Stop smoking in the time of Coronavirus (COVID-19)

If ever there was a time to quit smoking – that time is now, says Savera Kalideen of the National Council against Smoking (NCAS). “With the threat of the coronavirus pandemic looming large, now is the time to take care of your own lungs by not smoking cigarettes, shisha, vaping or using e-cigarettes. Also, with more people spending increased amounts of time at home, we must make sure children and non-smokers are not exposed to harmful secondhand smoke that could make them more susceptible to respiratory illnesses.” While the novel coronavirus pandemic is evolving too rapidly for conclusive evidence on the effect of tobacco smoking on an individual’s susceptibility to the novel coronavirus (

Smoking Associated with worse COVID - 19 Symptoms and Outcomes

Prevention is key to controlling the transmission of COVID-19; stopping smoking, including the use of e-cigarettes or vapes, as well as eliminating exposure to second-hand smoke, should be high on the list of measures to prevent COVID-19 infection. While smoking and exposure to second-hand smoke, do not cause COVID-19, they increase people’s vulnerability to infection, and may result in worse symptoms and outcomes, especially in the elderly. Studies of the progression of COVID-19 induced pneumonia among Chinese patients, indicate higher levels of illness in patients with a history of smoking. Smokers have a weakened immune system and lowered resistance to infections relative to non-smokers.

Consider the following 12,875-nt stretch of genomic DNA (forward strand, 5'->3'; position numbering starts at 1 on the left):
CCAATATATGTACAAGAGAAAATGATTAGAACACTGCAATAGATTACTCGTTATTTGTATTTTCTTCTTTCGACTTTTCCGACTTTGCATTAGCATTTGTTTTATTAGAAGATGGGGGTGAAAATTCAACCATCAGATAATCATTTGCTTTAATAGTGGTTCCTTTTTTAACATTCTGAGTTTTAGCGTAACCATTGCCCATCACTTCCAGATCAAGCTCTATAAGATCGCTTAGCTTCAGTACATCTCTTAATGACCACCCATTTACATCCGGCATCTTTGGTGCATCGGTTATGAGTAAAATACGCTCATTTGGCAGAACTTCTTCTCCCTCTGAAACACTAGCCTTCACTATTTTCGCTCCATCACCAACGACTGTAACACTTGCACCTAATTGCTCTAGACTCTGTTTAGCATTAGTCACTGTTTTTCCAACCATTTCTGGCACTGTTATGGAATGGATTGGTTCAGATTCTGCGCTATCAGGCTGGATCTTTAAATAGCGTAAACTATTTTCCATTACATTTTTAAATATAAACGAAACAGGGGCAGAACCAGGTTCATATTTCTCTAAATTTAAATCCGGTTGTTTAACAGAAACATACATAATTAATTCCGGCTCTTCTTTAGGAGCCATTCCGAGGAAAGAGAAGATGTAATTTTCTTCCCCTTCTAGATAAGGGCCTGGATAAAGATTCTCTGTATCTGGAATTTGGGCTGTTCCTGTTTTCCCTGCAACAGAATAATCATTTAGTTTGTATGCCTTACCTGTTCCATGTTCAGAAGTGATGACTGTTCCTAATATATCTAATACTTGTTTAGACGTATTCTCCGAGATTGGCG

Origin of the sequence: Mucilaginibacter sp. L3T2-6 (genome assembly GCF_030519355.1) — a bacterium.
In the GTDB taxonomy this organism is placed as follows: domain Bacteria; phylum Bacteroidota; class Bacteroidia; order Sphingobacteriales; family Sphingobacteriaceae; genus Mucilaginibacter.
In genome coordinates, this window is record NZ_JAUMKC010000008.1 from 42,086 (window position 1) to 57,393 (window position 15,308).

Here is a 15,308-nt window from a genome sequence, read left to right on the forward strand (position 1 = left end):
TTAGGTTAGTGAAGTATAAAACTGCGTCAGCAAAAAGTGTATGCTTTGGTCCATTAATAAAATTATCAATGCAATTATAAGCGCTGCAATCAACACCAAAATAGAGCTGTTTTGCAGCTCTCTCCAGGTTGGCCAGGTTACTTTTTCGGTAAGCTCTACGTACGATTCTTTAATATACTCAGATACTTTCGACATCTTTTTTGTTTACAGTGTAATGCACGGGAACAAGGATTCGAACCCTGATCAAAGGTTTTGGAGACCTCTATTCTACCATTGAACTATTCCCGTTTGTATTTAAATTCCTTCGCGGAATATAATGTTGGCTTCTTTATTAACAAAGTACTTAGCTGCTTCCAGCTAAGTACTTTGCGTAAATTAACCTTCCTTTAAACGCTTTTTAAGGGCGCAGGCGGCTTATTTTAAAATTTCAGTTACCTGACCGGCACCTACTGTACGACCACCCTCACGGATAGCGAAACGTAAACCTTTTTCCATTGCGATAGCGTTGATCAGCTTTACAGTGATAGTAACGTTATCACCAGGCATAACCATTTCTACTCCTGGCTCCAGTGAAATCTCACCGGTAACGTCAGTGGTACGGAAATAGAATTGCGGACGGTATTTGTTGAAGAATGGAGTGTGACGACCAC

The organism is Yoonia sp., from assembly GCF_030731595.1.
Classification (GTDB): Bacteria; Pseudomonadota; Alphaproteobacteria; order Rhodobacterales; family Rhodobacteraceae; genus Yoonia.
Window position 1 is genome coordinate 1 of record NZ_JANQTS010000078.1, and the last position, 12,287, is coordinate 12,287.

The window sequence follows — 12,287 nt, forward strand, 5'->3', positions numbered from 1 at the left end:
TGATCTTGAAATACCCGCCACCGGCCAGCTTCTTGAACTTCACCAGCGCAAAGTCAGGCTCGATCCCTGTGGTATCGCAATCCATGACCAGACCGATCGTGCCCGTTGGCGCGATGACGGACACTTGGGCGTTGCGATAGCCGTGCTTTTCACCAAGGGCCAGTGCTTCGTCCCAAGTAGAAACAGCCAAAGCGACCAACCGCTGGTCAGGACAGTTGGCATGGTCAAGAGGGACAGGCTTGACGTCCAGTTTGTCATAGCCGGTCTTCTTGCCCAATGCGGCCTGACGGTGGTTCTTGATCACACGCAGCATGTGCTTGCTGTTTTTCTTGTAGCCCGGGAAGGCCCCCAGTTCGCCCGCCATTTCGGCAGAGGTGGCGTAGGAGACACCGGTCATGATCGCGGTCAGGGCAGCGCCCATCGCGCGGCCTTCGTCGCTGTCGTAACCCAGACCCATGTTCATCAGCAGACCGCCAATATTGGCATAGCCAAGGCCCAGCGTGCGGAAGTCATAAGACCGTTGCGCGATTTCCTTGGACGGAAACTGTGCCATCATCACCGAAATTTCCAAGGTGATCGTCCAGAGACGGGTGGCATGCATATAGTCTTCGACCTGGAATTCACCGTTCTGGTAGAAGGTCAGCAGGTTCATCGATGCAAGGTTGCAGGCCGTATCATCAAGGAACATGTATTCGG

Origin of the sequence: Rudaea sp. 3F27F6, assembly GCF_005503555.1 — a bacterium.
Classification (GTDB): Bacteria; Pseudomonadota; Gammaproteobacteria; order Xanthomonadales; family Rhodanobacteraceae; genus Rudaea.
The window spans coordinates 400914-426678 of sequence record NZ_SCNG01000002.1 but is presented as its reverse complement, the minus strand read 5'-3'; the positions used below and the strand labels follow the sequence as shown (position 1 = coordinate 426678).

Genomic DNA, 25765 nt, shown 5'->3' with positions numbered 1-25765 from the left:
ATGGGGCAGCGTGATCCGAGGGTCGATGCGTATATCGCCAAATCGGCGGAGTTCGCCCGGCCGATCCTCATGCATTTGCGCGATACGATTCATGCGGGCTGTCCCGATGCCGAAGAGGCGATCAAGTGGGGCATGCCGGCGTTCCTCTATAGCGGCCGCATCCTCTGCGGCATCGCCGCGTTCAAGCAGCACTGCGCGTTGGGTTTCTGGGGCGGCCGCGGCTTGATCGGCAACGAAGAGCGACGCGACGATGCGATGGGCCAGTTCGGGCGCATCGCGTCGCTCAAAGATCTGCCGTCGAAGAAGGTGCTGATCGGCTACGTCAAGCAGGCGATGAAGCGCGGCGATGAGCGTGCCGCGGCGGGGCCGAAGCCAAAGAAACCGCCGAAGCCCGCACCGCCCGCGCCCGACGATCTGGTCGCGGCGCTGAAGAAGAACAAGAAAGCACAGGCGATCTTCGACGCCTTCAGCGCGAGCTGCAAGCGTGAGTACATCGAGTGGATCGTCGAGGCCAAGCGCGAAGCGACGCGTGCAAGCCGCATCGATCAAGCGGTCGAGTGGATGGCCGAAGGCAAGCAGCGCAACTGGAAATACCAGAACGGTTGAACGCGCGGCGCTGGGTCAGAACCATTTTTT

Taxes on e-cigarettes and heated tobacco products are not nearly high enough

South Africans will soon pay more for “novel” tobacco and nicotine products. This follows last month’s budget speech in which the finance minister announced that: “In line with department of health policy, we will start taxing heated tobacco products (HTPs), for example, hubbly-bubbly. The rate will be set at 75% of the rate of cigarettes. Electronic-cigarettes, or so-called vapes, will be taxed from 2021.” The Treasury defines HTPs as products that “produce aerosols containing addictive substances and other chemicals that are inhaled by users”. Examples include IQOS by Phillip Morris International and Glo by British American Tobacco (BAT). The Treasury has yet to come up with a definition f

Trade in illicit cigarettes on the way to being stubbed out

Research conducted by academics at the University of Cape Town indicates that the government is winning the war against illegal tobacco products and that the once rampant lawlessness in the industry may be coming to an end. The substantial rise in revenue from tobacco products is a silver lining to South Africa’s increasing fiscal debt. In the 2019/20 financial year, nominal excise tax revenue from domestic production of cigarettes and cigarette tobacco (of which at least 95% is from cigarettes) increased by 19.2% from R12.1-billion to R14.4-billion. In fact, in the 2019/20 financial year the reported revenues were 14% higher than the budgeted revenue. In recent years, the illicit trade of c